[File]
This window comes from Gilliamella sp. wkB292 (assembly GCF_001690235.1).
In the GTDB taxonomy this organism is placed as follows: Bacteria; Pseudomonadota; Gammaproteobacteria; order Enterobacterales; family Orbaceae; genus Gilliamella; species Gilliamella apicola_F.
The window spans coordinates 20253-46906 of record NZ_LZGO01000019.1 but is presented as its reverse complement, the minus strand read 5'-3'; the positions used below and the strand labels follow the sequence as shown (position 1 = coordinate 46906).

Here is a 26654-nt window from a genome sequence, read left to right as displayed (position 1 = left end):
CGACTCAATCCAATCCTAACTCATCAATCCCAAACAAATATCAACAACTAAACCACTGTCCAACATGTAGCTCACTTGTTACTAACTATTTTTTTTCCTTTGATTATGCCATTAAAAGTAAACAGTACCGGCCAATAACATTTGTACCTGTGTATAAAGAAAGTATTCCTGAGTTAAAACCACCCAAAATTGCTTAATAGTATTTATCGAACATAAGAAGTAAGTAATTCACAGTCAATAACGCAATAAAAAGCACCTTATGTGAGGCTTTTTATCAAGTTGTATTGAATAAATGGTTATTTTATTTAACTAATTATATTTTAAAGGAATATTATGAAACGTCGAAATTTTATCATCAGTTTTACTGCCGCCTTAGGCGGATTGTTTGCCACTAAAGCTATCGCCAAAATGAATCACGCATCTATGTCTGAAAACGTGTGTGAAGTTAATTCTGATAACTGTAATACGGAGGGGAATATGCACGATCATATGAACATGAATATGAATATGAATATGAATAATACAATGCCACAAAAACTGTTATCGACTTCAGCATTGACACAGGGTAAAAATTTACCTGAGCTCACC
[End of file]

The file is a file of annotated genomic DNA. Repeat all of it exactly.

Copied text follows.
This window comes from Gilliamella sp. wkB292 (assembly GCF_001690235.1).
In the GTDB taxonomy this organism is placed as follows: Bacteria; Pseudomonadota; Gammaproteobacteria; order Enterobacterales; family Orbaceae; genus Gilliamella; species Gilliamella apicola_F.
The window spans coordinates 20253-46906 of record NZ_LZGO01000019.1 but is presented as its reverse complement, the minus strand read 5'-3'; the positions used below and the strand labels follow the sequence as shown (position 1 = coordinate 46906).

Here is a 26654-nt window from a genome sequence, read left to right as displayed (position 1 = left end):
CGACTCAATCCAATCCTAACTCATCAATCCCAAACAAATATCAACAACTAAACCACTGTCCAACATGTAGCTCACTTGTTACTAACTATTTTTTTTCCTTTGATTATGCCATTAAAAGTAAACAGTACCGGCCAATAACATTTGTACCTGTGTATAAAGAAAGTATTCCTGAGTTAAAACCACCCAAAATTGCTTAATAGTATTTATCGAACATAAGAAGTAAGTAATTCACAGTCAATAACGCAATAAAAAGCACCTTATGTGAGGCTTTTTATCAAGTTGTATTGAATAAATGGTTATTTTATTTAACTAATTATATTTTAAAGGAATATTATGAAACGTCGAAATTTTATCATCAGTTTTACTGCCGCCTTAGGCGGATTGTTTGCCACTAAAGCTATCGCCAAAATGAATCACGCATCTATGTCTGAAAACGTGTGTGAAGTTAATTCTGATAACTGTAATACGGAGGGGAATATGCACGATCATATGAACATGAATATGAATATGAATATGAATAATACAATGCCACAAAAACTGTTATCGACTTCAGCATTGACACAGGGTAAAAATTTACCTGAGCTCACC